The Court also granted the Wardens' Motion to Dismiss. Id. at 11. The Court found that Plaintiffs' suit asserted that the Wardens failed to formulate a policy for housing sex offenders. Id. at 3, 7. This argument, the Court stated, improperly extended the Bivens remedy to a new context. Id. at 3. In addition, the Court found that “special factors” weighed against expanding a Bivens remedy to this case. Id. at 6. Moreover, the Wardens enjoyed qualified immunity because (1) there was no clearly established law putting the Wardens on notice that failing to implement a policy was unlawful, and (2) the Wardens were not liable for the actions of their subordinates. Id. at 6. The Court noted that Plaintiffs had not alleged facts indicating that the Wardens knew that Giovanni and Smith were placed together, and even if they had, Giovanni was also a convicted sex offender “so it is questionable that the simple placement of the two together would cause the Wardens alarm absent the additional knowledge of Giovanni's threats.” Id. at 7.

         On July 12, 2019, Plaintiffs filed a Motion for Reconsideration, asking the Court to reconsider the Wardens' dismissal until further discovery was received and a Third Amended Complaint filed. (Doc. 47-1 at 10.) The Court denied the motion as moot, stating that the dismissal was without prejudice under Federal Rule of Civil Procedure 41(a)(2). (Doc. 48.) The Wardens pointed out that dismissal by the Court is under Rule 41(b) and the dismissal is with prejudice. (Doc. 49 at 2.) With no opposition, the Court struck the Order that found Plaintiffs' motion moot, and permitted Plaintiffs to refile their Motion for Reconsideration. (Doc. 56.)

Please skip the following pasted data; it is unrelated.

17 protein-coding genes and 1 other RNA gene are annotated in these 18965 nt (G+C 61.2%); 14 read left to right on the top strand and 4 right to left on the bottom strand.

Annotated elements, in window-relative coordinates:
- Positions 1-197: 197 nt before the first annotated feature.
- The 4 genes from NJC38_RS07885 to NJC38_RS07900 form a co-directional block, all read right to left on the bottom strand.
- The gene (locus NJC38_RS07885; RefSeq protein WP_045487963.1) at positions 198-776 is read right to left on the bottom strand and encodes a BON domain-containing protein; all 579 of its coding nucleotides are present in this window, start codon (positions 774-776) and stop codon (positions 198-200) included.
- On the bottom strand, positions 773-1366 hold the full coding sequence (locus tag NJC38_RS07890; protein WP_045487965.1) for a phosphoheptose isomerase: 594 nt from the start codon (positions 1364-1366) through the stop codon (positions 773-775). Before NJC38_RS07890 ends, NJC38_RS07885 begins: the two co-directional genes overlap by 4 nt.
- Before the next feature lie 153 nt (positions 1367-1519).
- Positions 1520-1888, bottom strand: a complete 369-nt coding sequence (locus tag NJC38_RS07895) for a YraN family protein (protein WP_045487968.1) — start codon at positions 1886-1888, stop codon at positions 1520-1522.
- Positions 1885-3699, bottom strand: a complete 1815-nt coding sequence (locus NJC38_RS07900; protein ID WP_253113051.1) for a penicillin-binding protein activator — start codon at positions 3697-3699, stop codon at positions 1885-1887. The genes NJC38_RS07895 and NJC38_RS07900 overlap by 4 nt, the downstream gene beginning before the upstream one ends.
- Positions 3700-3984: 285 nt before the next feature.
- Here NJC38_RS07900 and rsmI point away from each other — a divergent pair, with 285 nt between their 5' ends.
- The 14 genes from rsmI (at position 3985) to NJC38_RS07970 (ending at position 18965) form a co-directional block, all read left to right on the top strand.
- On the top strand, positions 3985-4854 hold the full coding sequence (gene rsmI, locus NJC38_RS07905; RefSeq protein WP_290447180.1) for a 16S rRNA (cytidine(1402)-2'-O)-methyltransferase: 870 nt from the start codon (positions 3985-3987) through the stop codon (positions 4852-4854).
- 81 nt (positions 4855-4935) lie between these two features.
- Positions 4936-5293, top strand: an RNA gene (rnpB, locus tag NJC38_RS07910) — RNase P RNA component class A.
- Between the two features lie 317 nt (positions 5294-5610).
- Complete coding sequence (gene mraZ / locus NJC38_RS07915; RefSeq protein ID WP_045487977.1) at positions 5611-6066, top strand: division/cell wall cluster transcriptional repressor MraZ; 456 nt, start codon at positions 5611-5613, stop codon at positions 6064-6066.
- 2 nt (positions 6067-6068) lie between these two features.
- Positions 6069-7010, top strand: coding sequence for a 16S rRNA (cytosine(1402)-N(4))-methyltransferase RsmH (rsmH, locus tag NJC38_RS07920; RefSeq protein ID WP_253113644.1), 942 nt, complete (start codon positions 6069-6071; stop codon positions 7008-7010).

Subsequently, Plaintiffs filed a Motion to Compel Disclosure from the Department of Justice (“DOJ”). (Doc. 55) The motion detailed alleged deficiencies in the production of information about employees involved in Smith's transfer. (Doc. 55.) Yet, it did not indicate that the DOJ was withholding information about the Wardens, only that of the unnamed John Does.

         Plaintiffs renewed Motion for Reconsideration, filed August 15, 2019, claimed that because the Court dismissed the Second Amended Complaint without consideration, it had not evaluated additional material facts which alleged that the Wardens had personal knowledge of the risks posed to Smith by placing him with Giovanni. (Doc. 57.) Plaintiffs again asked the Court to hold off on dismissing the claims until they received further discovery and filed a Third Amended Complaint. (Doc. 57-1 at 11.)

         • Standard of Review

         o Motion to Reconsider

         Motions for reconsideration should be granted only in rare circumstances. Defenders of Wildlife v. Browner, 909 F.Supp. 1342, 1351 (D. Ariz. 1995). Granting such a motion may occur when the Court “(1) is presented with newly discovered evidence, (2) committed clear error or the initial decision was manifestly unjust, or (3) if there is an intervening change in controlling law.” Sch. Dist. No. 1J, Multnomah Cty. v. ACandS, Inc., 5 F.3d 1255, 1263 (9th Cir. 1993). A motion for reconsideration “may not be used to raise arguments or present evidence for the first time when they could reasonably have been raised earlier in the litigation.” Kona Enters., Inc. v. Estate of Bishop, 229 F.3d 877, 890 (9th Cir. 2000). Nor may a motion for reconsideration repeat any argument previously made in support of or in opposition to a motion. Motorola, Inc. v. J.B. Rodgers Mech. Contractors, Inc., 215 F.R.D. 581, 586 (D. Ariz. 2003). A motion for reconsideration need not be granted if it asks the ...